Mutharika Signs Access To Information Bill Into Law: New Dawn For Transparency In Malawi

Mutharika: Signs ATI Bill Into Law

President Peter Mutharika has finally assented the much awaited Access to Information bill into law  allowing Malawians to freely access information from the government and other public bodies.

President Mutharika signs ATI

Both State House and parliament confirmed the bill opening up public access to government record is now law following President Mutharika’s nod.

This means Malawians can now access information from government offices without much hussles including the controversial issue of how many people the President took on his entourage to the UN in New York in 2015 and who after it was learnt he took over 100 people.

National Assembly spokesperson Leonard Mengezi said the Mutharika’s signature on the bill means the ATI is now law.

He has assented to it after much pressure from the media, civil society groups and the opposition.

The government initially brought what the media and civil society groups described as a diluted bill after much of the contents were what they called doctored, adultered and butchered.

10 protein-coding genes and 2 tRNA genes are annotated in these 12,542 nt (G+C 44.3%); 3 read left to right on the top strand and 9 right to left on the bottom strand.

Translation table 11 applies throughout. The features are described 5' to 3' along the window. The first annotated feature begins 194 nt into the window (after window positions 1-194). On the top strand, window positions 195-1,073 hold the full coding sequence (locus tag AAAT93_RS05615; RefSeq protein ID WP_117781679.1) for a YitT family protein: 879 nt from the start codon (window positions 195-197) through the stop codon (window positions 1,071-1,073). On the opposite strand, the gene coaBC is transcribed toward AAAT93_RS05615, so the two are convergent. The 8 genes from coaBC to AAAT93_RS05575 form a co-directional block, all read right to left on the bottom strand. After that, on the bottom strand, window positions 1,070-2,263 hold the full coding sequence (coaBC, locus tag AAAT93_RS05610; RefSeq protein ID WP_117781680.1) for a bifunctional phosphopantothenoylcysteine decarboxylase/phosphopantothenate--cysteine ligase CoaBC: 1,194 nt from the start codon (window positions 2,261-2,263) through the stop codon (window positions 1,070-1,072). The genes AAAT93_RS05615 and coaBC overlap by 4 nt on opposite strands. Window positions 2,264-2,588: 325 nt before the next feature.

However, the opposition back benchers took the government by surprise when they made the changes and passed it.

Malawi’s flagship online publication Nyasa Times  has said it welcomes the assent into law of the Access to Information bill.

“We at Nyasa Times commend President Prof Aurther Peter Mutharika for  assenting to the access to information law as it now heralds a new dawn of transparency and accountability within government,” Editorial Director of Nyasa Times Thom Twee Chiumia said.

Media watchdog Misa-Malawi chairperson Thom Khanje said the assenting of the law is a huge step in the 12-year long process in which various stakeholders, led by MISA Malawi, campaigned for legislation on access to information.

Information Bill allows the public to seek for any information from government, and obligates public servants to make sure they provide that information, or risk hefty fines or jail terms.

If the government refuses to grant the information, or hides some of the information, then the public can report the matter to the Malawi Human Rights Commission for review and enforcement orders.

The opposition defeated government after two division roll calls to pass the bill in parliament and it had to wait for President Mutharika’s nod.

Now all government information will be up for grabs to anyone interested, unless the State “proves” that the information has to remain classified or that relates to national security includes that on military strategy.

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